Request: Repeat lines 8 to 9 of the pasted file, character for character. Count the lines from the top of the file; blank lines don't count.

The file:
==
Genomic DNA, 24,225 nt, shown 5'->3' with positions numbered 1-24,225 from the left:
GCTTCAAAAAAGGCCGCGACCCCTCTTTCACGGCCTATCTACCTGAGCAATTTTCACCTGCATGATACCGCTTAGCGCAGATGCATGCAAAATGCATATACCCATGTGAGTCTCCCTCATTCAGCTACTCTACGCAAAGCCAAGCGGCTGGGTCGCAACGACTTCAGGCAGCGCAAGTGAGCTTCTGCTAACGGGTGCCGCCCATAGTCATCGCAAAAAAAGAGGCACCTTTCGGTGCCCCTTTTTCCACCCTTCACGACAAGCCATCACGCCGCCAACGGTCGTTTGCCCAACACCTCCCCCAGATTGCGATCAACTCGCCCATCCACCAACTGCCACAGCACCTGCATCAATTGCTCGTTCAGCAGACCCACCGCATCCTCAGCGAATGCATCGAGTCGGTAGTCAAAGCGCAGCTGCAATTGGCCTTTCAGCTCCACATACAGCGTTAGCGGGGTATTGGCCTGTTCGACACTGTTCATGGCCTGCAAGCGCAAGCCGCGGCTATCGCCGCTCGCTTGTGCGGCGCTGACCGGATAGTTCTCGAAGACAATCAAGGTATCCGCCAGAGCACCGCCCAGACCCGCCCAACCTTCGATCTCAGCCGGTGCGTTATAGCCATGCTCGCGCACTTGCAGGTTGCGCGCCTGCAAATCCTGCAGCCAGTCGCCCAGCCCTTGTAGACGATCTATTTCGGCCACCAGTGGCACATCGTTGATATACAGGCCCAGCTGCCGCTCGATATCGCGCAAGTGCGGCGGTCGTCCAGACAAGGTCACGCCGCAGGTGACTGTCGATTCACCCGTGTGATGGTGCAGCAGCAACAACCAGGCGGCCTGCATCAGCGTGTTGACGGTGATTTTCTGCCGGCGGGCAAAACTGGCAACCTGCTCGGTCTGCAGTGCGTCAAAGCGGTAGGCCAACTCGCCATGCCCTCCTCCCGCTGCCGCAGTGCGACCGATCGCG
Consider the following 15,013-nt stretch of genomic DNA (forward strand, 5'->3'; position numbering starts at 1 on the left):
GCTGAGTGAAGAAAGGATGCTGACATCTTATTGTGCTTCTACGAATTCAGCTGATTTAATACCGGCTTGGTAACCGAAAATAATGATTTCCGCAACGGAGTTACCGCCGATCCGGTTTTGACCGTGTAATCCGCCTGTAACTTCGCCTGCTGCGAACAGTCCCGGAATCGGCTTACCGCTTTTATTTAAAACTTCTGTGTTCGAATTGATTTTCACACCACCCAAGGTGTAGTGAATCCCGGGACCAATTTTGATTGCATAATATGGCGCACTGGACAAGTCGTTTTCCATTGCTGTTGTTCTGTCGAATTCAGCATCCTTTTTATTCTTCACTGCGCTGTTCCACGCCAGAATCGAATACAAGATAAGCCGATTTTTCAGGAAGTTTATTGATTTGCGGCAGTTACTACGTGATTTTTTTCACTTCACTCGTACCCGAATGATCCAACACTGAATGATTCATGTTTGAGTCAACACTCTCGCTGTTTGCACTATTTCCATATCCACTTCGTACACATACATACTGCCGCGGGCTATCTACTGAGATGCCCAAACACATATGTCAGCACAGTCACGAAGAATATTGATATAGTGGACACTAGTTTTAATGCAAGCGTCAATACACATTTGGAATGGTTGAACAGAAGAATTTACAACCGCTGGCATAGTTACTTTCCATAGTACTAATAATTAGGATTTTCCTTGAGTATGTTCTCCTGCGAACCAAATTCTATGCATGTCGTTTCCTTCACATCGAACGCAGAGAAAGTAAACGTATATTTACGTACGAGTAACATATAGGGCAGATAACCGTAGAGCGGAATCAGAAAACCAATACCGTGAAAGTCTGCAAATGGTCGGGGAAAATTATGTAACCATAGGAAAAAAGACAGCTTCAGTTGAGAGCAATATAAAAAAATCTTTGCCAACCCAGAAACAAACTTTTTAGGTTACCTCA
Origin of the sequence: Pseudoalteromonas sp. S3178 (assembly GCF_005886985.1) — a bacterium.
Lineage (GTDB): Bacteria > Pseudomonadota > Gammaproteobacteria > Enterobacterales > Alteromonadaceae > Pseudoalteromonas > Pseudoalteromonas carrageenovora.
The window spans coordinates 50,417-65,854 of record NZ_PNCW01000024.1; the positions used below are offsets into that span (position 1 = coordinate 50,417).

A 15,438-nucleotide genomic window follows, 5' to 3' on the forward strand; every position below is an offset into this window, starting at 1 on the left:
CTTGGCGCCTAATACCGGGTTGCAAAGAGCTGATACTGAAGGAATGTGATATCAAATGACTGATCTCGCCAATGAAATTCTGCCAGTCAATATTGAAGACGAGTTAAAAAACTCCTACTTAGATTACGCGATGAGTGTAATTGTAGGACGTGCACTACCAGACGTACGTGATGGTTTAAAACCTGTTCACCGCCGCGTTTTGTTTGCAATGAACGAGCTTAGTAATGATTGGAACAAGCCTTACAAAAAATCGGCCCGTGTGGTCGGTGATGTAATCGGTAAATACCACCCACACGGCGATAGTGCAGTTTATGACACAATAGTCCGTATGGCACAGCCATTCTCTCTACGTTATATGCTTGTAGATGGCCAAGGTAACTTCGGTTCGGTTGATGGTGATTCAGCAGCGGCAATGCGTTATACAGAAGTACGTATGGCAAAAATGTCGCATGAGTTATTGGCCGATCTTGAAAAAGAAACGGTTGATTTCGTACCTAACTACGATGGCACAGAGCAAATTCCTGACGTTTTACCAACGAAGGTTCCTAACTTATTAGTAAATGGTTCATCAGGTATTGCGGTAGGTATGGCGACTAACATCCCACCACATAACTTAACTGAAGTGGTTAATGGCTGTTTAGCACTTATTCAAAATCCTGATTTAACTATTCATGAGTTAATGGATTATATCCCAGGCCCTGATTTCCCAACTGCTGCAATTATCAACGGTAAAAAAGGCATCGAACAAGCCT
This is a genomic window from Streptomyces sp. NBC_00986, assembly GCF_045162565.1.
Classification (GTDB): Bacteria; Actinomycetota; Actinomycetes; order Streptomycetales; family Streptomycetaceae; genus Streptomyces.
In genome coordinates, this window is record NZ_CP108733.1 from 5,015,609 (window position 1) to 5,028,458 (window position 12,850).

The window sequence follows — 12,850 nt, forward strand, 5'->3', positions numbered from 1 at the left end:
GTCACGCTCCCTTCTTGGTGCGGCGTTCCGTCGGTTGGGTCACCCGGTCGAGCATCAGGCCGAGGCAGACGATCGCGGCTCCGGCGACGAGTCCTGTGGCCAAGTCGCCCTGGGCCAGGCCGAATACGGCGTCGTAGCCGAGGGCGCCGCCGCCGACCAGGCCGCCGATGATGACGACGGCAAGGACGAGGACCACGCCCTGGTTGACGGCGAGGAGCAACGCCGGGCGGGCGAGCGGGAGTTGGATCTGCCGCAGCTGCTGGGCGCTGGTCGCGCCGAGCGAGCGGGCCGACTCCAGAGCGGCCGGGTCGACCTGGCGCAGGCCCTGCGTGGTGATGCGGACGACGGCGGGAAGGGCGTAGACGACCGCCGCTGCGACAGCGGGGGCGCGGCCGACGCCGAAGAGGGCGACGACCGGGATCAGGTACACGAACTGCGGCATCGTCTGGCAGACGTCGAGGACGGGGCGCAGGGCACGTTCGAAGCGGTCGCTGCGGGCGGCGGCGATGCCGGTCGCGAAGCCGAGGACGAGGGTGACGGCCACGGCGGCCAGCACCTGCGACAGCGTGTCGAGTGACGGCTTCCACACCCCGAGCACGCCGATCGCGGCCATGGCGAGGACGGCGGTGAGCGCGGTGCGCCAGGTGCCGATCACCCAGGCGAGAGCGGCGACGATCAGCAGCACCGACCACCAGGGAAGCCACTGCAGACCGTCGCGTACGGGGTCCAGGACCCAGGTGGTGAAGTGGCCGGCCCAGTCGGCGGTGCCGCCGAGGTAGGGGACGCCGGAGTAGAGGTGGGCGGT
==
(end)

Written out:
A 15,438-nucleotide genomic window follows, 5' to 3' on the forward strand; every position below is an offset into this window, starting at 1 on the left:
CTTGGCGCCTAATACCGGGTTGCAAAGAGCTGATACTGAAGGAATGTGATATCAAATGACTGATCTCGCCAATGAAATTCTGCCAGTCAATATTGAAGACGAGTTAAAAAACTCCTACTTAGATTACGCGATGAGTGTAATTGTAGGACGTGCACTACCAGACGTACGTGATGGTTTAAAACCTGTTCACCGCCGCGTTTTGTTTGCAATGAACGAGCTTAGTAATGATTGGAACAAGCCTTACAAAAAATCGGCCCGTGTGGTCGGTGATGTAATCGGTAAATACCACCCACACGGCGATAGTGCAGTTTATGACACAATAGTCCGTATGGCACAGCCATTCTCTCTACGTTATATGCTTGTAGATGGCCAAGGTAACTTCGGTTCGGTTGATGGTGATTCAGCAGCGGCAATGCGTTATACAGAAGTACGTATGGCAAAAATGTCGCATGAGTTATTGGCCGATCTTGAAAAAGAAACGGTTGATTTCGTACCTAACTACGATGGCACAGAGCAAATTCCTGACGTTTTACCAACGAAGGTTCCTAACTTATTAGTAAATGGTTCATCAGGTATTGCGGTAGGTATGGCGACTAACATCCCACCACATAACTTAACTGAAGTGGTTAATGGCTGTTTAGCACTTATTCAAAATCCTGATTTAACTATTCATGAGTTAATGGATTATATCCCAGGCCCTGATTTCCCAACTGCTGCAATTATCAACGGTAAAAAAGGCATCGAACAAGCCT